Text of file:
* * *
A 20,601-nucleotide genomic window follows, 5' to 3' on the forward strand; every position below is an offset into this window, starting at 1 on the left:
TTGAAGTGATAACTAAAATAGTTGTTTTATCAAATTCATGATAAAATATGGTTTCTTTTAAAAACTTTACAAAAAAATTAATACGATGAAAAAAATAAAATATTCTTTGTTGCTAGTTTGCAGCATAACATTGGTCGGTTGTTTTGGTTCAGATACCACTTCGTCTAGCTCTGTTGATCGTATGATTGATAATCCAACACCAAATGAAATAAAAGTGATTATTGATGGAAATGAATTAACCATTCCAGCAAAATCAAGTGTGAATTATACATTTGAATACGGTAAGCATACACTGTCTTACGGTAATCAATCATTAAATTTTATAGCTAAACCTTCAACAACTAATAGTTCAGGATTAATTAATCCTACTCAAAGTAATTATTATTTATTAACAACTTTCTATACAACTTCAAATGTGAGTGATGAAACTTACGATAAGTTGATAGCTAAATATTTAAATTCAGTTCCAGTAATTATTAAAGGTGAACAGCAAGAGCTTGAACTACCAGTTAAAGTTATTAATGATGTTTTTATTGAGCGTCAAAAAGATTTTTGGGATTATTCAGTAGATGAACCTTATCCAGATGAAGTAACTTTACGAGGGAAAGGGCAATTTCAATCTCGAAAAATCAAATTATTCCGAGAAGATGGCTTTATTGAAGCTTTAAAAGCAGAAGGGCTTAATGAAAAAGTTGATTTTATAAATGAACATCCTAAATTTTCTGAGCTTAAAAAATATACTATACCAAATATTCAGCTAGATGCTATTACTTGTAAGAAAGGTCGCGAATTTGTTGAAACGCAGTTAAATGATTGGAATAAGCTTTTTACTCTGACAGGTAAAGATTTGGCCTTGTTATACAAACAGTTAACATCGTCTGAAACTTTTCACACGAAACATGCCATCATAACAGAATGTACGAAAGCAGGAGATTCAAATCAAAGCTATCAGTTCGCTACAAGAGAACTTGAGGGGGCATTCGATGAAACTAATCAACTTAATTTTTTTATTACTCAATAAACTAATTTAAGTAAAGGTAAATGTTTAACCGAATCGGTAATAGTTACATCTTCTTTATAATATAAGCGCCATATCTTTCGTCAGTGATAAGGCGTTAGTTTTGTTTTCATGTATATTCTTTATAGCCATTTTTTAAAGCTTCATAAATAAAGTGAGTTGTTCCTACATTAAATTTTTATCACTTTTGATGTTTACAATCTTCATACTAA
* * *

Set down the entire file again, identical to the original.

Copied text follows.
A 20,601-nucleotide genomic window follows, 5' to 3' on the forward strand; every position below is an offset into this window, starting at 1 on the left:
TTGAAGTGATAACTAAAATAGTTGTTTTATCAAATTCATGATAAAATATGGTTTCTTTTAAAAACTTTACAAAAAAATTAATACGATGAAAAAAATAAAATATTCTTTGTTGCTAGTTTGCAGCATAACATTGGTCGGTTGTTTTGGTTCAGATACCACTTCGTCTAGCTCTGTTGATCGTATGATTGATAATCCAACACCAAATGAAATAAAAGTGATTATTGATGGAAATGAATTAACCATTCCAGCAAAATCAAGTGTGAATTATACATTTGAATACGGTAAGCATACACTGTCTTACGGTAATCAATCATTAAATTTTATAGCTAAACCTTCAACAACTAATAGTTCAGGATTAATTAATCCTACTCAAAGTAATTATTATTTATTAACAACTTTCTATACAACTTCAAATGTGAGTGATGAAACTTACGATAAGTTGATAGCTAAATATTTAAATTCAGTTCCAGTAATTATTAAAGGTGAACAGCAAGAGCTTGAACTACCAGTTAAAGTTATTAATGATGTTTTTATTGAGCGTCAAAAAGATTTTTGGGATTATTCAGTAGATGAACCTTATCCAGATGAAGTAACTTTACGAGGGAAAGGGCAATTTCAATCTCGAAAAATCAAATTATTCCGAGAAGATGGCTTTATTGAAGCTTTAAAAGCAGAAGGGCTTAATGAAAAAGTTGATTTTATAAATGAACATCCTAAATTTTCTGAGCTTAAAAAATATACTATACCAAATATTCAGCTAGATGCTATTACTTGTAAGAAAGGTCGCGAATTTGTTGAAACGCAGTTAAATGATTGGAATAAGCTTTTTACTCTGACAGGTAAAGATTTGGCCTTGTTATACAAACAGTTAACATCGTCTGAAACTTTTCACACGAAACATGCCATCATAACAGAATGTACGAAAGCAGGAGATTCAAATCAAAGCTATCAGTTCGCTACAAGAGAACTTGAGGGGGCATTCGATGAAACTAATCAACTTAATTTTTTTATTACTCAATAAACTAATTTAAGTAAAGGTAAATGTTTAACCGAATCGGTAATAGTTACATCTTCTTTATAATATAAGCGCCATATCTTTCGTCAGTGATAAGGCGTTAGTTTTGTTTTCATGTATATTCTTTATAGCCATTTTTTAAAGCTTCATAAATAAAGTGAGTTGTTCCTACATTAAATTTTTATCACTTTTGATGTTTACAATCTTCATACTAA